"People evidently are aware that their minds are carrying a heavy load, which wearies them with its weight..." - Lucretius
The right-left political spectrum has devoured the complexity of contemporary life, flattening all political, economic, social, and cultural views onto a continuum that serves as a powerful ideological tool of the neoliberal center. Sometimes this is obvious, as when The New York Times describes Bernie Sanders and Elizabeth Warren together as “very liberal.” But there are countless other ways in which the spectrum is confused and confusing, and ultimately a hindrance to intelligible political discourse.
One trap for the Left is that “spectrum thought” encourages a kind of maximalism in the conceptualization of what the very designation “left” means. There is thus a “left” position on economic redistribution, immigration, gender, policing, the family, etc., and to be “on the Left” means holding all of these positions. There are open debates about what constitutes the left position on some of these topics, but most participants in them understand what the more commonly held position on the Left is and take that to be representative. The heterodox position, meanwhile, is then labeled—often with a great deal of vitriol—more “conservative.”
One truly wild pathology of the present moment is that whole publications have sprouted in the void created by the Left’s maximalism—“economically left but culturally right” outlets that happily meld dissident leftists and friends of Peter Thiel. Once again, the spectrum paradigm confuses a proper critique here: the problem is not that the new Right takes conservative positions on issue X, or echoes DeSantis’ flailings about woke-ism, but that in their very solutions (Ahmari’s workerist Trumpism, Lind’s new anti-elitist coalition, Cass’s sectoral bargaining), they are selling snake oil. If it were simply that they held more socially and culturally moderate or conservative viewpoints, but were still economically progressive, they would not be so hostile to labels (leftist, socialist, etc.) that represent economic ideas and political traditions to which they outwardly express sympathy.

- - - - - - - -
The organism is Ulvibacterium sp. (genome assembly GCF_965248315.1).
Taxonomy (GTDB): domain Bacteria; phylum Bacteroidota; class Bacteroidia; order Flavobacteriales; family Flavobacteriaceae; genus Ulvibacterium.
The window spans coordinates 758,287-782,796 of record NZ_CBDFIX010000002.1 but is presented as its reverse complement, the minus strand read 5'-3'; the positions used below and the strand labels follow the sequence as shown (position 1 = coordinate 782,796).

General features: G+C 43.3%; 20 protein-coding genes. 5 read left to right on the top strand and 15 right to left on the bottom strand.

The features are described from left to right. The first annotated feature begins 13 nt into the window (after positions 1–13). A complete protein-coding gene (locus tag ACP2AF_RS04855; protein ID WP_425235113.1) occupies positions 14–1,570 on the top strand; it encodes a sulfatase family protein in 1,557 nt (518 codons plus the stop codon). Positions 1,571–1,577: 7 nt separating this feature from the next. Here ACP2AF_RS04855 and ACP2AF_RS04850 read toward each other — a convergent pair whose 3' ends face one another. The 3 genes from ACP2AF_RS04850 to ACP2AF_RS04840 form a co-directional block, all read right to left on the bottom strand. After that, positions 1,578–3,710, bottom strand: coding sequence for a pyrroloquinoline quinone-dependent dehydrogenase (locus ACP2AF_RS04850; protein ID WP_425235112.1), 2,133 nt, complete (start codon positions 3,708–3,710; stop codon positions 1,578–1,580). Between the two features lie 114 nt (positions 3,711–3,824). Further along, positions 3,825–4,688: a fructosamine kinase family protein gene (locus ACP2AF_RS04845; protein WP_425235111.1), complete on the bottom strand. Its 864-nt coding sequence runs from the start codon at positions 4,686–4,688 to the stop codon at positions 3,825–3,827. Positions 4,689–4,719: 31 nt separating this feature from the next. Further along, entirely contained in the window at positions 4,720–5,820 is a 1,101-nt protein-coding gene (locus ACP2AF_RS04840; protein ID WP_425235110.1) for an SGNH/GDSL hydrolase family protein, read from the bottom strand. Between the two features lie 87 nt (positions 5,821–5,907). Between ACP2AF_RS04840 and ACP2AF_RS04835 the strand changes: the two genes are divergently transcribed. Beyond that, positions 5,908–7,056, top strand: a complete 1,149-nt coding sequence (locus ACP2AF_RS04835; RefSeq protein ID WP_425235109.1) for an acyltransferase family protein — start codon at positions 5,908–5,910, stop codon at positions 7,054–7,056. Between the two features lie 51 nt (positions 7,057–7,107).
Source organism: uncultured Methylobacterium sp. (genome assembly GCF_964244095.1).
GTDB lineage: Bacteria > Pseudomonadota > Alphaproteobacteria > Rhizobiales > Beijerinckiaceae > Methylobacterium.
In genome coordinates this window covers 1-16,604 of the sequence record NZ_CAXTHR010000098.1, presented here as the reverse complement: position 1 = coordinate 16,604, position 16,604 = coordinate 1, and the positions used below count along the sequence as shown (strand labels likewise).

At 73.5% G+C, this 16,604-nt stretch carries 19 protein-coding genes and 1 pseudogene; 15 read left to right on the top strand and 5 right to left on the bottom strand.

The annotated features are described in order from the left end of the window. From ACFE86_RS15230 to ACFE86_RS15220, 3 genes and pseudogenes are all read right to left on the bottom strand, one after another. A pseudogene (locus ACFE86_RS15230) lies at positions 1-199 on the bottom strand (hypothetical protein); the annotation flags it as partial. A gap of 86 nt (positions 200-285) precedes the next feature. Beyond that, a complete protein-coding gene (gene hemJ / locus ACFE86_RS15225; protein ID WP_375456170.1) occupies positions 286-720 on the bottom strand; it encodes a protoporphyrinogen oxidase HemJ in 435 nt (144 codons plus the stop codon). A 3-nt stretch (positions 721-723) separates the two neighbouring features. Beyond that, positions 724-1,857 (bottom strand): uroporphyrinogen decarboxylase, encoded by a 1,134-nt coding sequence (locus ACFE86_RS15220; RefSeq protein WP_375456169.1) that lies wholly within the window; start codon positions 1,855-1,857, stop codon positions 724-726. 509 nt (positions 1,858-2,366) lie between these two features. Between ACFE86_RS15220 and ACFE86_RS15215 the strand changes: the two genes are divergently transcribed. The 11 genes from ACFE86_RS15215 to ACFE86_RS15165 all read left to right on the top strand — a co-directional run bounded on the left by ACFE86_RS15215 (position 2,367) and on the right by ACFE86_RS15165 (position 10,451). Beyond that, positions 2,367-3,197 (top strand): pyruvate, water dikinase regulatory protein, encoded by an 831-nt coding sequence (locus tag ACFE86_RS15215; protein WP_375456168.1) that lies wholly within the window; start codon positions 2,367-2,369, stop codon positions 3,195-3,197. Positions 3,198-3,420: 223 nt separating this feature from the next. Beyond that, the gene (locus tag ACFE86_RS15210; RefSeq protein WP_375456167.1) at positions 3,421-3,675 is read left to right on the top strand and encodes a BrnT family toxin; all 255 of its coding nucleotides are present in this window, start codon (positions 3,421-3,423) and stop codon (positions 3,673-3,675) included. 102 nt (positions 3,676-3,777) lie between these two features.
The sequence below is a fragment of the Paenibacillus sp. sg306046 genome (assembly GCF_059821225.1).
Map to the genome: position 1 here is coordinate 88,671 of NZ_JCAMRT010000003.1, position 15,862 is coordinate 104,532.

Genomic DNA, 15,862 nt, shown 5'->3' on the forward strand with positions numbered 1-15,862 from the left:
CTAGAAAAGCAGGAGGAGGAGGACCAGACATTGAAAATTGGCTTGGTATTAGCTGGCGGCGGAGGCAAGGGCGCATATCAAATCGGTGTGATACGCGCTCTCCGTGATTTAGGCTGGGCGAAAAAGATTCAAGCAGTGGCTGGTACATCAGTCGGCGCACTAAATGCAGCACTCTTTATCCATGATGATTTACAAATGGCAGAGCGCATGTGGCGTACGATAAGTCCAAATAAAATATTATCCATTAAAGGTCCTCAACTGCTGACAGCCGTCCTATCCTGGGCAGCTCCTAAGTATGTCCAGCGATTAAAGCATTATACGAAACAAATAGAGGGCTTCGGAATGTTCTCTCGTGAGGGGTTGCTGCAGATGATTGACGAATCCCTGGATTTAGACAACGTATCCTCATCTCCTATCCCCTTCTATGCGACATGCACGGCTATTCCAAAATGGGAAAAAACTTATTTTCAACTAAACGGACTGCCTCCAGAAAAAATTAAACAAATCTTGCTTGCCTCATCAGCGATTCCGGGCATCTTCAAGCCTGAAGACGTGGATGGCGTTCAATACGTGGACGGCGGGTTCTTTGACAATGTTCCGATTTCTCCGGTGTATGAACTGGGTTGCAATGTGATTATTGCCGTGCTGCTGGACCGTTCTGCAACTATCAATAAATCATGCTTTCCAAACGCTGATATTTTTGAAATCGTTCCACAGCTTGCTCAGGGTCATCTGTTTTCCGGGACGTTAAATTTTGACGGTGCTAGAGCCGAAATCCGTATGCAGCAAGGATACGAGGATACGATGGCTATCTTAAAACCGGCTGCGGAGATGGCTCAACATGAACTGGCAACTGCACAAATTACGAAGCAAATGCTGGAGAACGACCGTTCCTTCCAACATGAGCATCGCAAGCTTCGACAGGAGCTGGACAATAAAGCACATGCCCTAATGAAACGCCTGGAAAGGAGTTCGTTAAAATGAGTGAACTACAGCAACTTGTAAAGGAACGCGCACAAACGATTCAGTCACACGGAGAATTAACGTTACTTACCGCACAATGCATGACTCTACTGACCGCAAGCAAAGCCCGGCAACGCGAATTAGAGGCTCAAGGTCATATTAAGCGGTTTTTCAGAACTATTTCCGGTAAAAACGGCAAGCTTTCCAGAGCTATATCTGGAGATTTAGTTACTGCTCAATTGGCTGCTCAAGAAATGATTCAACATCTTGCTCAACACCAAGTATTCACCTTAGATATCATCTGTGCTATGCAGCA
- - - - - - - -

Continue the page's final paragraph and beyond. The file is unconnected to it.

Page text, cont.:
This tendency too echoes the maximalism it reacts against. There is a “common sense” (more often than not, right-leaning) position on social issues that it aggressively defends against the absurd proclamations of “lifestyle leftists.” On both sides, then, we are prodded to hold the “correct” positions on every issue under the sun, as if political success depends upon the ability of masses of people to engage in “the discourse” like opinionated podcasters (one hazard of the “populist moment” being more niche media creation than political organization).
At the most basic level, the compulsions to maximalism just create the worst kind of “political” people, the kind that edge out the normal ones from participating in politics. But for the Left in particular, the present maximalism poses a particular conundrum: a whole range of positions on social and cultural issues—some majoritarian, some radically fringe, many in between—have been appended to the more fundamental focus on economic redistribution, which both makes economic redistribution seem like one issue among many and also limits the number of people who can “properly” be supportive of that redistribution. That is obviously a tricky position for a movement that aims to be of and for the vast majority.